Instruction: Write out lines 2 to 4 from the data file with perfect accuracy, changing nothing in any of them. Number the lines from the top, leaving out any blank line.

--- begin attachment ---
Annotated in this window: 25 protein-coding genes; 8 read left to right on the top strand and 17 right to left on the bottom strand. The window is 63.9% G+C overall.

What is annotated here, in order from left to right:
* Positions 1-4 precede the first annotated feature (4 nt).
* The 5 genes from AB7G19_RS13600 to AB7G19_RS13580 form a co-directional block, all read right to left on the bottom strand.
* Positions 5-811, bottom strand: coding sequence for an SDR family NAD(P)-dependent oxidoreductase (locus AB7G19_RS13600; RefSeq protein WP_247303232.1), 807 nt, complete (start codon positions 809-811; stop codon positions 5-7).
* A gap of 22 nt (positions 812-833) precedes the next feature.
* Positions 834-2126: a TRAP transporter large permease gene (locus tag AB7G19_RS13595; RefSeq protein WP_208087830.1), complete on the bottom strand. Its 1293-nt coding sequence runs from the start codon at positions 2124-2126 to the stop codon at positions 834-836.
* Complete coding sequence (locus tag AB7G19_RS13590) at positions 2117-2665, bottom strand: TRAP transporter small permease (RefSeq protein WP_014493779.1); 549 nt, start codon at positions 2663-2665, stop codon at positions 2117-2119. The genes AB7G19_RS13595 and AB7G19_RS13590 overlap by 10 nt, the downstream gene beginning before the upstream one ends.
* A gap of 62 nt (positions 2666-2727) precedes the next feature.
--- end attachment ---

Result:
What is annotated here, in order from left to right:
* Positions 1-4 precede the first annotated feature (4 nt).
* The 5 genes from AB7G19_RS13600 to AB7G19_RS13580 form a co-directional block, all read right to left on the bottom strand.